- About Us
- Local Savings
- Green Editions
- Legal Notices
- Weekly Ads
Connect with Us
Supporters for new pool-rec center inadvertently tip hand on campaign strategy
FREELAND — The new aquatic and recreation center at Community Park will be cheaper than you think.
That’s the emerging strategy that supporters for a $15.2 million pool-rec center project will use to convince voters to hike property taxes to pay for the project.
South Whidbey voters will decide the fate of the project in November.
According to a recent e-mail sent by the director of the “vote yes” campaign, the pitch for the new pool will include an orchestrated letters-to-the-editor campaign that will repeatedly strike the theme of others paying for the pool project, rather than South End taxpayers.
Proponents of the new recreation center are being asked to stress that much of the expense of the new facility will be shouldered by others — from tourists to “waterfront millionaires.”
Andy McRea set out the strategy for the campaign in an e-mail sent to supporters that was also mistakenly sent to the Record on Aug. 21.
In the e-mail, he said supporters would bombard the local newspaper with letters, sent every three days until the election.
While letter campaigns are nothing new — the effort by supporters of the Coupeville Library propositions on the primary ballot is the most recent example — McRea’s e-mail offered a rare public glimpse inside the strategy.
McRea set out 20 topics for supporters to cover in their letters, and offered to help rite them and review them.
Topics ranged from stressing the health benefits for kids that would come from a new pool, to other suggestions, such as mentioning that “second-home waterfront millionaires are going to pay for a lot of it for us.”
McRea, president of the South Whidbey Little League, volunteered to organize a campaign designed to educate people about the center that will appear on the ballot in November.
On another topic, he asked letter writers to stress that a new foundation will help pay for the longterm maintenance and operations costs of the facility. Parks district commissioners have not yet finalized a plan to cover those costs, which will add to an operating deficit of more than $100,000 in the first three years of the operation of the center.
The e-mail also indicates supporters may contrast their proposal with other items on the November ballot; the multi-million dollar makeover of the Langley Marina and the formation of a local utility district.
Pool supporters are also planning to counter Steve Shapiro, owner of Freeland’s Island Athletic Club.
Shapiro was one of those who raised questions the last time a public pool was put on the ballot, in 1998. He said then, and again earlier this year, that South End does not have the population that would make a public pool pencil out.
The pool proposal lost in a landslide in 1998, and received only 37 percent of the vote.
McRea said that if Shapiro begins to attack the rec center, pool supporters will be forced to respond.
McRea also asked letter writers to never call the new facility a “pool.”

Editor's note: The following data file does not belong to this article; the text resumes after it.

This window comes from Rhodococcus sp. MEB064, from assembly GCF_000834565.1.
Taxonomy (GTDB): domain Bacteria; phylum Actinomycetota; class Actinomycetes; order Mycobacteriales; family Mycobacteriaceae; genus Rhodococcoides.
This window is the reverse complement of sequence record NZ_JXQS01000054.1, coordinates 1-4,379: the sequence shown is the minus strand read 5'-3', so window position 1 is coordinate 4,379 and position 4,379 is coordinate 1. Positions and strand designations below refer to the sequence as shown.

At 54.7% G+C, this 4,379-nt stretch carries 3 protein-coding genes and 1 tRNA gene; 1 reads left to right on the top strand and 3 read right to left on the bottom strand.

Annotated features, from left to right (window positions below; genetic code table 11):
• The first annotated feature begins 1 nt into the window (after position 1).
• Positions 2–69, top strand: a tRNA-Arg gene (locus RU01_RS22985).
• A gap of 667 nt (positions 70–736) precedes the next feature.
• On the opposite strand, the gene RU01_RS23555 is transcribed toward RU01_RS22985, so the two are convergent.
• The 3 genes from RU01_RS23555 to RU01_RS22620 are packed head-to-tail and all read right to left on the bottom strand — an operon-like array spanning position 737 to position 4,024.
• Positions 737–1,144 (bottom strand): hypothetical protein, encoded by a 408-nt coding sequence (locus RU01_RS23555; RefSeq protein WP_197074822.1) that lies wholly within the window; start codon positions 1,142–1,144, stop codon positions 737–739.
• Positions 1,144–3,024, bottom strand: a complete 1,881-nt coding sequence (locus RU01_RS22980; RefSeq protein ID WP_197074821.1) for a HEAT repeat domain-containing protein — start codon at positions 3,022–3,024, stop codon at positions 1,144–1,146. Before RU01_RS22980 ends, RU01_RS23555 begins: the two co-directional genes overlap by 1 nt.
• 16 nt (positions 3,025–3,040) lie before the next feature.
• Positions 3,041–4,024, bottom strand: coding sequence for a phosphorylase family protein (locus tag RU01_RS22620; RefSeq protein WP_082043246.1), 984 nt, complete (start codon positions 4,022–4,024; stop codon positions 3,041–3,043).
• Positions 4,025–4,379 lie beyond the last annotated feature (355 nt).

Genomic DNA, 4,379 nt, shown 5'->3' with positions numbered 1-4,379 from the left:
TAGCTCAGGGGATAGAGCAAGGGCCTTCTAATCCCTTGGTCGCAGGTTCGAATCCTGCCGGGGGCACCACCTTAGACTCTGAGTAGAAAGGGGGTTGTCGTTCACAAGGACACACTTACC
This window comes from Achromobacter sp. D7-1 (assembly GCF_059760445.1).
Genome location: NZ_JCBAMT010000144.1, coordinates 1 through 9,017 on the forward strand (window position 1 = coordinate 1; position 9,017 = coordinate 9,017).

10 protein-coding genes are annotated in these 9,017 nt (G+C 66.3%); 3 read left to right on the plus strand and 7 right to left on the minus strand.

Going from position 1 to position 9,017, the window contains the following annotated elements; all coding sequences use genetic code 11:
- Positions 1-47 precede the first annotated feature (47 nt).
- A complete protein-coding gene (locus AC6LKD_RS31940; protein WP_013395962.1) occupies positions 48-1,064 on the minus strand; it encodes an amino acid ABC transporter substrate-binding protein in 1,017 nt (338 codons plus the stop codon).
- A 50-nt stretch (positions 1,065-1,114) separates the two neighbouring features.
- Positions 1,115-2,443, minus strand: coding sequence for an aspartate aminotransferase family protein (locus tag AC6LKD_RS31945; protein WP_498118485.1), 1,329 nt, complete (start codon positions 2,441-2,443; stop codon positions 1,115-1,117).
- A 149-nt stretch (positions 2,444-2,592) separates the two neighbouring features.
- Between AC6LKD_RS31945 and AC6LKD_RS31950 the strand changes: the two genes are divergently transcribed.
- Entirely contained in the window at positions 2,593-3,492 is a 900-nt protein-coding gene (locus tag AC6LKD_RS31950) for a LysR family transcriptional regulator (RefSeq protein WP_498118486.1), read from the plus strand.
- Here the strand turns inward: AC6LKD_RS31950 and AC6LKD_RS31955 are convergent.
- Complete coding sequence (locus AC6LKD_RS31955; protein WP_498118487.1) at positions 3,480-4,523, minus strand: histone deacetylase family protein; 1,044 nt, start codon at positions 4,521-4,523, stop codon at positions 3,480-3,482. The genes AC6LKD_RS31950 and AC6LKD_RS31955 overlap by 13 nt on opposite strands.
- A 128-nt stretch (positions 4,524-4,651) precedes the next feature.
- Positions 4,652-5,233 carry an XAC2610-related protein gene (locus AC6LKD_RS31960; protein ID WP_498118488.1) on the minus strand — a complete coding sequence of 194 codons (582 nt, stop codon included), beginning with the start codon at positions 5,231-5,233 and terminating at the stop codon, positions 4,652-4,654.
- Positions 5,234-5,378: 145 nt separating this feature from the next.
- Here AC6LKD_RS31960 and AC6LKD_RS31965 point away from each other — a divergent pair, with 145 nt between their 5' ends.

“The pool is just one component of many that the park district has researched over the last several years,” McRea explained Monday.
“It is a community recreation center that will reach out to a lot of people with different needs.”
By November, the monthly cost of the pool for property owners — which supporters say will be $5 a month — should become a familiar refrain.
“One of my goals is to encourage everyone to remember that $60 a year is an affordable cost for property owners,” he added. “It isn’t a sales or income tax and only property owners are affected.”
He also defended the idea to raise awareness of absent property owners, and their role in paying for public projects.
McRea noted that the island, with its profusion of second-home owners, is unique.
“The reality is that multiple millions of dollars of assessed property value within the taxing district are owned by people who don’t live here and can’t vote,” he said. “Basically, we get to use other people’s money.”
As to ballot conflicts with other projects such as the marina, he said that voters should always evaluate the merits of each item and vote accordingly.
“There is no negative aspect to this campaign; the more accurate facts people have, the better the chance they’ll see things our way.”
Earlier this month, South Whidbey Parks & Recreation District commissioners voted on a 20-year bond to pay for the center. The tax levy impact will add 17.3 cents per $1,000 of assessed property tax value to property owners over the next 30 years.
A home worth $300,000 will see an added monthly cost of $4.32, or $51.90 per year.
If the measure passes on Nov. 4, the recreation and aquatic center will be built next to the Community Park’s entrance on Maxwelton Road.
The draft plan from the district consultant ORB Architects includes an outdoor, heated six-lane lap pool, indoor leisure pool with water slide, changing rooms, hot tub, two multi-purpose rooms for parties, offices, a small kitchen, climbing wall, outdoor basketball court and fitness center.
“I have a 3- and a 6-year-old and I want to see them grow up using a place like Park & Recreation’s rec center,” McRea said. “I strongly believe that interaction with others is a key component in a child’s formative years.”
Jeff VanDerford can be reached at 221-5300 or firstname.lastname@example.org.